New plan to restrict family immigration
8 December 2005, BRUSSELS — The federal government is to tighten family migration regulations by sharpening the pre-conditions applied before foreign partners are allowed to enter Belgium.
8 December 2005
BRUSSELS — The federal government is to tighten family migration regulations by sharpening the pre-conditions applied before foreign partners are allowed to enter Belgium.
A spokesman for Interior Minister Patrick Dewael said on Thursday the minimum age requirement will be lifted from 18 to 21. This will apply to both the Belgian resident and their foreign partner.
The second amendment will lengthen the amount of time from one to three years that foreign marriages will be subjected to checks aimed at preventing fraud or fake marriages.
He also said the Belgian national or partner must have sufficient means of support, such as an adequate income or stable job if they wish to bring the ethnic partner's parents or grandparents into the country.
Belgium's plan to raise the minimum family unification age follows similar legislation in the Netherlands, which has also sharpened its immigration laws in recent years.
It also comes amid reports Dutch nationals are being advised by immigration lobby groups to bring their foreign partners into the Netherlands via Belgium to bypass the country's restrictive laws.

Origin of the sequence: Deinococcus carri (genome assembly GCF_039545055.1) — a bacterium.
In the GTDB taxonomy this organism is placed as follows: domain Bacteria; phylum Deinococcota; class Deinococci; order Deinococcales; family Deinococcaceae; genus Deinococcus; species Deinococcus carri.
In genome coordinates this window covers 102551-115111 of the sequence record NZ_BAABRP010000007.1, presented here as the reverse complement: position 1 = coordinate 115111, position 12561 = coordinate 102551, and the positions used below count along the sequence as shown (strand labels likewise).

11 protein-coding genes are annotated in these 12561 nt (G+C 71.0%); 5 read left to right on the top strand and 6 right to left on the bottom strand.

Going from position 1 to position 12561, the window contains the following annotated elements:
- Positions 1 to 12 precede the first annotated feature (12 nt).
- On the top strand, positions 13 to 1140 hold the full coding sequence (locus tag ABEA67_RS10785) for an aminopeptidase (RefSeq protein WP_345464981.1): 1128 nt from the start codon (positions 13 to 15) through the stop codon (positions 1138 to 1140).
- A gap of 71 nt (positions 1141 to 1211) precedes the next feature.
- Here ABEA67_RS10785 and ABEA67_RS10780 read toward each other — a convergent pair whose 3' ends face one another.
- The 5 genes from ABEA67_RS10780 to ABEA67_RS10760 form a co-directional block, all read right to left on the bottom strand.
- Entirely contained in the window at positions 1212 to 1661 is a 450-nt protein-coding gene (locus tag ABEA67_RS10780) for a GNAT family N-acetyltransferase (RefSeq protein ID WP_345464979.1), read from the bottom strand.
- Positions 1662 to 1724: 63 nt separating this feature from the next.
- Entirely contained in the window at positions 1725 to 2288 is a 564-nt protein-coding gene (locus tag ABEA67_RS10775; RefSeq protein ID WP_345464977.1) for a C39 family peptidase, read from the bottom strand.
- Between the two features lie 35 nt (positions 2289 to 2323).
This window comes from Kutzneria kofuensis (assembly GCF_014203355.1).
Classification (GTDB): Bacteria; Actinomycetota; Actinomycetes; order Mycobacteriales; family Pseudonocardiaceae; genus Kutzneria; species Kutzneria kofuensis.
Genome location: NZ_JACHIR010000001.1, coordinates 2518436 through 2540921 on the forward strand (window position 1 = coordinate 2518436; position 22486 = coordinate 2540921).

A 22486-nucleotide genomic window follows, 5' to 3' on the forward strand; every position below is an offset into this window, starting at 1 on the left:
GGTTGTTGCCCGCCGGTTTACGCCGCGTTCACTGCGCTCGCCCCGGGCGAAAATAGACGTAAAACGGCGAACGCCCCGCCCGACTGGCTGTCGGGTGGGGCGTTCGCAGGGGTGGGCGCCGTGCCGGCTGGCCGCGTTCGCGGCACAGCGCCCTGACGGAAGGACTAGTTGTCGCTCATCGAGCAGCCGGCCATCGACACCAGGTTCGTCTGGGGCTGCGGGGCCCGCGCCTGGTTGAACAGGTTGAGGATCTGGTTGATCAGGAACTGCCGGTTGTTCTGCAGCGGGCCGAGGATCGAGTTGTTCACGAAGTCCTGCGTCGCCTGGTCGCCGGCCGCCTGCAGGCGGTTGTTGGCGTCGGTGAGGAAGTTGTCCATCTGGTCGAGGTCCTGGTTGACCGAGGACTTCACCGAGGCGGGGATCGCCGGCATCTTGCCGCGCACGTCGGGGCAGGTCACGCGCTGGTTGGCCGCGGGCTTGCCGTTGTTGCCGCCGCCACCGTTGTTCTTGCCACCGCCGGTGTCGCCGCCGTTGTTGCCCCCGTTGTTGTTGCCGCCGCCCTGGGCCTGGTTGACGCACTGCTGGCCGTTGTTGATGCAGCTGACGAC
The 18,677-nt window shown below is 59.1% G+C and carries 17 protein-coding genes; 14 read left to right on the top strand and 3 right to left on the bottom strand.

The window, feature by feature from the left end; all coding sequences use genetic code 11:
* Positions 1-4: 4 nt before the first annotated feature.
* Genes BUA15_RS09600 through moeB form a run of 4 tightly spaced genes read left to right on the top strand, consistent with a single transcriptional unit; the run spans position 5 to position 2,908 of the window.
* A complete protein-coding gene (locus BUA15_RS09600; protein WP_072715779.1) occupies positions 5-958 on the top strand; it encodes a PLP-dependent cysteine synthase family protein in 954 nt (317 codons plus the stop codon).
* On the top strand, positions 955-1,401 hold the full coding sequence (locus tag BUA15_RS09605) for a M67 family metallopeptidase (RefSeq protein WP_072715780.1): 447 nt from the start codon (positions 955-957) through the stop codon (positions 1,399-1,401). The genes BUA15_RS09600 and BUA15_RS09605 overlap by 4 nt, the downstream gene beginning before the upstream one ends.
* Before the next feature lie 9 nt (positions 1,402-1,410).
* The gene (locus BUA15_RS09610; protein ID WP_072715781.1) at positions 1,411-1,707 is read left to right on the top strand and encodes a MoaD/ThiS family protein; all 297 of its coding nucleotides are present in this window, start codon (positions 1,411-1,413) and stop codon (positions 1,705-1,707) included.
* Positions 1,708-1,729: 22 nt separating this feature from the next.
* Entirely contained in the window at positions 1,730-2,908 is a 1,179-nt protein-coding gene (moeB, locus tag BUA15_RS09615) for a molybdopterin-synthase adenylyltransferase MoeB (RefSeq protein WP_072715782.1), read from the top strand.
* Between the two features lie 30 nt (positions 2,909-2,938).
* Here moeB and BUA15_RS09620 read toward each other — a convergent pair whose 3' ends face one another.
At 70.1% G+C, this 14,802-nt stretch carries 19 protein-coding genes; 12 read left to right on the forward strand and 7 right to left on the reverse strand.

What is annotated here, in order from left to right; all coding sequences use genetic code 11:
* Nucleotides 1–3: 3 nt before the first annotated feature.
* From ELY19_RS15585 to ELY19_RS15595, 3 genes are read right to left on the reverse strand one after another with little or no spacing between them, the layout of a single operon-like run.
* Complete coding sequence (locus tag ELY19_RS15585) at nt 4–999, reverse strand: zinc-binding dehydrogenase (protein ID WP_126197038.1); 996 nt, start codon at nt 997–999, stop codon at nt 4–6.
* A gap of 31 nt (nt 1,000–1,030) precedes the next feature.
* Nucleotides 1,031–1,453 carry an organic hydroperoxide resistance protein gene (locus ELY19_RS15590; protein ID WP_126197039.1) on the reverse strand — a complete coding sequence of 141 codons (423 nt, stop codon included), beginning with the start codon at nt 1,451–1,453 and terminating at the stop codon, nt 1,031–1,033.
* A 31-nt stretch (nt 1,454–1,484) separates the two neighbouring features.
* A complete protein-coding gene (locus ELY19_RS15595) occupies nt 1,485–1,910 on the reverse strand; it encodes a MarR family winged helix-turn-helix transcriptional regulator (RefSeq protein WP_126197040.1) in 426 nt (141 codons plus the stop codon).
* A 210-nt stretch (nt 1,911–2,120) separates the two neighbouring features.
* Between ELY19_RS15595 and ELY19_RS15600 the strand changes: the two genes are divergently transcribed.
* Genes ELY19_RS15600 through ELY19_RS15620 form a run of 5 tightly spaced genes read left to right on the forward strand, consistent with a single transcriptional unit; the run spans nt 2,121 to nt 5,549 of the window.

The Interior Ministry spokesman said the aim always is to harmonise immigration laws across the EU. The Belgian legislative proposals will be lodged in the national Parliament within the next six months.
Meanwhile, the federal government is also moving to change asylum procedures, reducing the timeframe applied to asylum request from EU nationals to five days.
Asylum seekers from Eastern Europe and EU candidate countries Romania and Bulgaria will be most affected. However, the assumption that human rights are not violated in those countries will be applied.
By applying a five-day maximum, the asylum requests can be quickly rejected, the asylum seekers will not gain government financial support and will be deported back to their land of origin.
An appeal will be possible, but that will not suspend their repatriation.
[Copyright Expatica News 2005]
Subject: Belgian news